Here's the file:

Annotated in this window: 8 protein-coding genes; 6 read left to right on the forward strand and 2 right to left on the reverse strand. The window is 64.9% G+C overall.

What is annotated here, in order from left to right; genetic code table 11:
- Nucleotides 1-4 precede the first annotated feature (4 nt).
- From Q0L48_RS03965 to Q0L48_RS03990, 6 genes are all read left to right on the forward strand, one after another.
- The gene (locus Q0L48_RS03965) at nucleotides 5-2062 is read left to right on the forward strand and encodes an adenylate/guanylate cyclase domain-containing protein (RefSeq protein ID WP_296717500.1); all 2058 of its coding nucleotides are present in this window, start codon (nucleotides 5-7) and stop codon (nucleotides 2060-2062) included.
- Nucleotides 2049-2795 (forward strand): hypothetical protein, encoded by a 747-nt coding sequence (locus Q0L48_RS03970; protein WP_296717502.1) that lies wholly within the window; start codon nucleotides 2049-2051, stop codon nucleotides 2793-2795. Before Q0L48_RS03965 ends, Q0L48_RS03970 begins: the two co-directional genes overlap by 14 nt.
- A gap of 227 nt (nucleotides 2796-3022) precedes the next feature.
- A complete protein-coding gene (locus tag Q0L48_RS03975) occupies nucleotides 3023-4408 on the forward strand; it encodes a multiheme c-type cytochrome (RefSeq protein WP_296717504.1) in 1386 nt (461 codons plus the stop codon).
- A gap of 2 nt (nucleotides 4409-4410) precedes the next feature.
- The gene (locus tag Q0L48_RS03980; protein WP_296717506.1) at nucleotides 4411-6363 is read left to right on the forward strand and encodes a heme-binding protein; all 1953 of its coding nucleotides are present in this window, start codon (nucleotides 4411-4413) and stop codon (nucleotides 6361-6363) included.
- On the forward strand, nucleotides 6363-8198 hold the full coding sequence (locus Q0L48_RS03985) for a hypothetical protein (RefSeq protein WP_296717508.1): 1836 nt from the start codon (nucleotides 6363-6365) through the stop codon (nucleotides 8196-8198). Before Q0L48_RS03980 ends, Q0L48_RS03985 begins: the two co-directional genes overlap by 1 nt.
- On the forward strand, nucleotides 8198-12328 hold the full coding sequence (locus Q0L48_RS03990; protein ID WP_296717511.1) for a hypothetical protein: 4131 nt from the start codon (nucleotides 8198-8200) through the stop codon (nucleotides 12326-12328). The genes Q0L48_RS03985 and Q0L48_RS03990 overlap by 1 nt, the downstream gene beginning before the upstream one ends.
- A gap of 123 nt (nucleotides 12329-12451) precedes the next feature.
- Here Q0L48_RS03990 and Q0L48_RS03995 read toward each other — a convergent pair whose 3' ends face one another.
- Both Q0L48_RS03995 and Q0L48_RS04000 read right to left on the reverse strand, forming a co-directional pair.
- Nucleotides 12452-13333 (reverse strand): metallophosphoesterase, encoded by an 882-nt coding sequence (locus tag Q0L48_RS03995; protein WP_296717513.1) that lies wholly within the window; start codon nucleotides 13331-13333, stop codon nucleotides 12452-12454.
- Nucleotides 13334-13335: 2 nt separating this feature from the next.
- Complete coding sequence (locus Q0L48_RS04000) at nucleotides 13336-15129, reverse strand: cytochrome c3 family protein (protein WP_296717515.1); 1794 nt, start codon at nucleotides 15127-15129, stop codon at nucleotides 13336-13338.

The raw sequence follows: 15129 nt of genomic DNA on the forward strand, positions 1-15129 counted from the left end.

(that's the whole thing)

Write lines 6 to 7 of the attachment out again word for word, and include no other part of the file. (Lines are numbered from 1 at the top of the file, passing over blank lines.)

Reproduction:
- Nucleotides 2049-2795 (forward strand): hypothetical protein, encoded by a 747-nt coding sequence (locus Q0L48_RS03970; protein WP_296717502.1) that lies wholly within the window; start codon nucleotides 2049-2051, stop codon nucleotides 2793-2795. Before Q0L48_RS03965 ends, Q0L48_RS03970 begins: the two co-directional genes overlap by 14 nt.
- A gap of 227 nt (nucleotides 2796-3022) precedes the next feature.